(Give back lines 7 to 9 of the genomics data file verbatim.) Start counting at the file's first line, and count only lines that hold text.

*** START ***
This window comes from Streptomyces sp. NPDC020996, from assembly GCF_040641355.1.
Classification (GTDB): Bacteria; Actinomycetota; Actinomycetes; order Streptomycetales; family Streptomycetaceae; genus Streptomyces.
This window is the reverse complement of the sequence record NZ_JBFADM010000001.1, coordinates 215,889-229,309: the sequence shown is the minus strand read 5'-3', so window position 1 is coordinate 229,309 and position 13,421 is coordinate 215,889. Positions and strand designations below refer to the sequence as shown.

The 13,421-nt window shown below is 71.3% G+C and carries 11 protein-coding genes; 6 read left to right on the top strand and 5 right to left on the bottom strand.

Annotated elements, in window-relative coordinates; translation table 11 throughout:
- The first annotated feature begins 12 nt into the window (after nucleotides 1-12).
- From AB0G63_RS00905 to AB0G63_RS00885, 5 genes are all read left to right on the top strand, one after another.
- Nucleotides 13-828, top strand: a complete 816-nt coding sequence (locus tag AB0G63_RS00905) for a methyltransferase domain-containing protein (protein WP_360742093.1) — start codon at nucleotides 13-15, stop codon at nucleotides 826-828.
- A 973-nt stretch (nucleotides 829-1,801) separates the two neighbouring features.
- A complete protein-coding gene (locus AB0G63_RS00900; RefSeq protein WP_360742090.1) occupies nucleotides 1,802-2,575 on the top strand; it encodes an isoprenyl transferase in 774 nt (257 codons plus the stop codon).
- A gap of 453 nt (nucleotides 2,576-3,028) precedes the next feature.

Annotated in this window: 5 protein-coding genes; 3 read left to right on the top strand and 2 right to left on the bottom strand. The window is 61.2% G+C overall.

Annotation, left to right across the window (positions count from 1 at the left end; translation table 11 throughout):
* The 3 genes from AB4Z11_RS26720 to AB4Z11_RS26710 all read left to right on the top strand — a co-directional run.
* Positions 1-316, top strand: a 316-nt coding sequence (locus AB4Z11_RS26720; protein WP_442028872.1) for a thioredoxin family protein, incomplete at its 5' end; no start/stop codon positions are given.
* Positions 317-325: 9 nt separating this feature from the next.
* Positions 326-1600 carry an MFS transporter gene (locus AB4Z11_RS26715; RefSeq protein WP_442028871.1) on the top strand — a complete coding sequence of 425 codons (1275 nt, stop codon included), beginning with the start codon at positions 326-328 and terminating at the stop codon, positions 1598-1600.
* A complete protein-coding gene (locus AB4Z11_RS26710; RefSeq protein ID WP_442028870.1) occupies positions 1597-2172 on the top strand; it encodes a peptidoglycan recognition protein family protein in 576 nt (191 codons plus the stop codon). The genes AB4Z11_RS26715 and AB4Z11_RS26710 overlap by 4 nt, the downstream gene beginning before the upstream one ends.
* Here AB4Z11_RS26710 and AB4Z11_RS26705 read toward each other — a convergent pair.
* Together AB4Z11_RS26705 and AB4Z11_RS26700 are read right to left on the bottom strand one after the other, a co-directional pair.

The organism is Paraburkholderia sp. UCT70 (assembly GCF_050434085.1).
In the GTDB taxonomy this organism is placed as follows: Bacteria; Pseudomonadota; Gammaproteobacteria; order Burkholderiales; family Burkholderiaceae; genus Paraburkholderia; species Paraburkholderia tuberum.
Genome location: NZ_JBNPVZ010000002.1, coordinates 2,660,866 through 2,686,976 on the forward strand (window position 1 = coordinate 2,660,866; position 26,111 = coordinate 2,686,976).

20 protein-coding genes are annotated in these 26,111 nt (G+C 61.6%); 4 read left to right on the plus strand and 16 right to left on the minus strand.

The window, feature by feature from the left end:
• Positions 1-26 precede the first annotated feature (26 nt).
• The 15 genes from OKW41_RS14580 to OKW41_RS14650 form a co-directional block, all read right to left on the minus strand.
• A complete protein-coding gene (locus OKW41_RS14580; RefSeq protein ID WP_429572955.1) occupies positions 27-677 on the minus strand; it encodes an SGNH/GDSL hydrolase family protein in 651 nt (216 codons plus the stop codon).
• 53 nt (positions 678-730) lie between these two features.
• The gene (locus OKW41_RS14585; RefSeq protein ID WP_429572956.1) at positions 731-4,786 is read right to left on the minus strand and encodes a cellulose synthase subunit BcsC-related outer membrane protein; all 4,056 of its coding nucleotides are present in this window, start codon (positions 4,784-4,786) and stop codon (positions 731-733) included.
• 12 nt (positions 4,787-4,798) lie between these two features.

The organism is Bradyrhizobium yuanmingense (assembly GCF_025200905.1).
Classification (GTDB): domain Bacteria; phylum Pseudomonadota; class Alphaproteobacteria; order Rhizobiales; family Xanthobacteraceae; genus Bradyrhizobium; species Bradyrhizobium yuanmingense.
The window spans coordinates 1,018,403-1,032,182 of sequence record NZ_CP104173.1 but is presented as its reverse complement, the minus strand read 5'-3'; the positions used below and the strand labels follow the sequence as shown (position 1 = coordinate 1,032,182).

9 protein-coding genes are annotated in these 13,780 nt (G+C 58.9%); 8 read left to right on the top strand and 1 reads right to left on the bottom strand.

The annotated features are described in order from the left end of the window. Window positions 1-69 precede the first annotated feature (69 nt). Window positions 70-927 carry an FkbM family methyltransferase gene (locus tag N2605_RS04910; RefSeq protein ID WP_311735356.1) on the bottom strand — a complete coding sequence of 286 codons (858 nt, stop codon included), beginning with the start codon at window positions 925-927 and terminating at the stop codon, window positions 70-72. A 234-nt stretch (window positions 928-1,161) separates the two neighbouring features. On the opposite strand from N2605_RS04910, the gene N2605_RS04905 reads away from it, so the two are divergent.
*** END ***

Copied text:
- From AB0G63_RS00905 to AB0G63_RS00885, 5 genes are all read left to right on the top strand, one after another.
- Nucleotides 13-828, top strand: a complete 816-nt coding sequence (locus tag AB0G63_RS00905) for a methyltransferase domain-containing protein (protein WP_360742093.1) — start codon at nucleotides 13-15, stop codon at nucleotides 826-828.
- A 973-nt stretch (nucleotides 829-1,801) separates the two neighbouring features.